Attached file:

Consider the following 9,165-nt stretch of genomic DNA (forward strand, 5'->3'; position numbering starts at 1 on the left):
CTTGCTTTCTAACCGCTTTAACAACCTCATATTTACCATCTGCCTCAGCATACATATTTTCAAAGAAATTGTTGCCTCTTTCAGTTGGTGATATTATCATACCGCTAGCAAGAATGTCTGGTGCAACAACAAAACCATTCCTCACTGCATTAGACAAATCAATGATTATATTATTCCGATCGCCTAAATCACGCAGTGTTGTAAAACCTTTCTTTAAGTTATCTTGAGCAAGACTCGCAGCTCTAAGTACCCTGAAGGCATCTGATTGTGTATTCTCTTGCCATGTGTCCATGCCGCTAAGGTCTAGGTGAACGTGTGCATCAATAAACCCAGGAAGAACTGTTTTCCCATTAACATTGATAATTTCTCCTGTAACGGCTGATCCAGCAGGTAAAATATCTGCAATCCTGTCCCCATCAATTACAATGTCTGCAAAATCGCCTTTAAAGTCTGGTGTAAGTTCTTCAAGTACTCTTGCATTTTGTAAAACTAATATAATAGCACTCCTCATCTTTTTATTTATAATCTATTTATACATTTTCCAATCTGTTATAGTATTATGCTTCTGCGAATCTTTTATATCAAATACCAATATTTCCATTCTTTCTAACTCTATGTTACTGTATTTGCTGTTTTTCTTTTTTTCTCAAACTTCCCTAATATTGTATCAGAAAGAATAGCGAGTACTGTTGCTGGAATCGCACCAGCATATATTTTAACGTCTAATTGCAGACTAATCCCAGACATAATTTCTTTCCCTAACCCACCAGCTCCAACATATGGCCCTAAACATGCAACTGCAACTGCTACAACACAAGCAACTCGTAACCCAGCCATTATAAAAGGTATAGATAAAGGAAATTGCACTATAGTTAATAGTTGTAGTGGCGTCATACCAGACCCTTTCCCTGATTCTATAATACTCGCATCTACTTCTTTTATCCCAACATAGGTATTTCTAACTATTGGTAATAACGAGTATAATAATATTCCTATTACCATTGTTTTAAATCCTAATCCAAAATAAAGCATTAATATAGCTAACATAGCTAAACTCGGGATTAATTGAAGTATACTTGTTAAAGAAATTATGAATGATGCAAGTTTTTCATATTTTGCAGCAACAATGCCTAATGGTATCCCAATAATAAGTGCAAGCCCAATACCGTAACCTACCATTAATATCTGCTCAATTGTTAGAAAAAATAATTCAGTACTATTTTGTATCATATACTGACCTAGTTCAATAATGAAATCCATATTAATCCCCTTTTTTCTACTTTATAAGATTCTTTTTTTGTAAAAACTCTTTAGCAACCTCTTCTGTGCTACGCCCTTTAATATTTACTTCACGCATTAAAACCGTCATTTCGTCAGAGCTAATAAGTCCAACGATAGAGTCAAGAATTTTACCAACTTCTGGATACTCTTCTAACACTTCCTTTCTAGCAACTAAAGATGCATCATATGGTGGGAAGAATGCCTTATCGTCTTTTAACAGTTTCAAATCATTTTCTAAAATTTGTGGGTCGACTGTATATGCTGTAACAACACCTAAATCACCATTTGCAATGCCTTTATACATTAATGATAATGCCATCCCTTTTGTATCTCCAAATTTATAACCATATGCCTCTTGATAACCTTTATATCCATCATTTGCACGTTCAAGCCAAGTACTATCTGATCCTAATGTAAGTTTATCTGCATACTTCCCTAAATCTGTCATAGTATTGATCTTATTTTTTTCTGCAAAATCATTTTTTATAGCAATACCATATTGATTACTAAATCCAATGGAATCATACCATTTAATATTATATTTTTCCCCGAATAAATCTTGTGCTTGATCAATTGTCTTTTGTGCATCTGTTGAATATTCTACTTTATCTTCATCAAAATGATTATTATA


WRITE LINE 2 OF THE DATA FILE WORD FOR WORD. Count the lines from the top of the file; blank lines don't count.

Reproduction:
CTTGCTTTCTAACCGCTTTAACAACCTCATATTTACCATCTGCCTCAGCATACATATTTTCAAAGAAATTGTTGCCTCTTTCAGTTGGTGATATTATCATACCGCTAGCAAGAATGTCTGGTGCAACAACAAAACCATTCCTCACTGCATTAGACAAATCAATGATTATATTATTCCGATCGCCTAAATCACGCAGTGTTGTAAAACCTTTCTTTAAGTTATCTTGAGCAAGACTCGCAGCTCTAAGTACCCTGAAGGCATCTGATTGTGTATTCTCTTGCCATGTGTCCATGCCGCTAAGGTCTAGGTGAACGTGTGCATCAATAAACCCAGGAAGAACTGTTTTCCCATTAACATTGATAATTTCTCCTGTAACGGCTGATCCAGCAGGTAAAATATCTGCAATCCTGTCCCCATCAATTACAATGTCTGCAAAATCGCCTTTAAAGTCTGGTGTAAGTTCTTCAAGTACTCTTGCATTTTGTAAAACTAATATAATAGCACTCCTCATCTTTTTATTTATAATCTATTTATACATTTTCCAATCTGTTATAGTATTATGCTTCTGCGAATCTTTTATATCAAATACCAATATTTCCATTCTTTCTAACTCTATGTTACTGTATTTGCTGTTTTTCTTTTTTTCTCAAACTTCCCTAATATTGTATCAGAAAGAATAGCGAGTACTGTTGCTGGAATCGCACCAGCATATATTTTAACGTCTAATTGCAGACTAATCCCAGACATAATTTCTTTCCCTAACCCACCAGCTCCAACATATGGCCCTAAACATGCAACTGCAACTGCTACAACACAAGCAACTCGTAACCCAGCCATTATAAAAGGTATAGATAAAGGAAATTGCACTATAGTTAATAGTTGTAGTGGCGTCATACCAGACCCTTTCCCTGATTCTATAATACTCGCATCTACTTCTTTTATCCCAACATAGGTATTTCTAACTATTGGTAATAACGAGTATAATAATATTCCTATTACCATTGTTTTAAATCCTAATCCAAAATAAAGCATTAATATAGCTAACATAGCTAAACTCGGGATTAATTGAAGTATACTTGTTAAAGAAATTATGAATGATGCAAGTTTTTCATATTTTGCAGCAACAATGCCTAATGGTATCCCAATAATAAGTGCAAGCCCAATACCGTAACCTACCATTAATATCTGCTCAATTGTTAGAAAAAATAATTCAGTACTATTTTGTATCATATACTGACCTAGTTCAATAATGAAATCCATATTAATCCCCTTTTTTCTACTTTATAAGATTCTTTTTTTGTAAAAACTCTTTAGCAACCTCTTCTGTGCTACGCCCTTTAATATTTACTTCACGCATTAAAACCGTCATTTCGTCAGAGCTAATAAGTCCAACGATAGAGTCAAGAATTTTACCAACTTCTGGATACTCTTCTAACACTTCCTTTCTAGCAACTAAAGATGCATCATATGGTGGGAAGAATGCCTTATCGTCTTTTAACAGTTTCAAATCATTTTCTAAAATTTGTGGGTCGACTGTATATGCTGTAACAACACCTAAATCACCATTTGCAATGCCTTTATACATTAATGATAATGCCATCCCTTTTGTATCTCCAAATTTATAACCATATGCCTCTTGATAACCTTTATATCCATCATTTGCACGTTCAAGCCAAGTACTATCTGATCCTAATGTAAGTTTATCTGCATACTTCCCTAAATCTGTCATAGTATTGATCTTATTTTTTTCTGCAAAATCATTTTTTATAGCAATACCATATTGATTACTAAATCCAATGGAATCATACCATTTAATATTATATTTTTCCCCGAATAAATCTTGTGCTTGATCAATTGTCTTTTGTGCATCTGTTGAATATTCTACTTTATCTTCATCAAAATGATTATTATA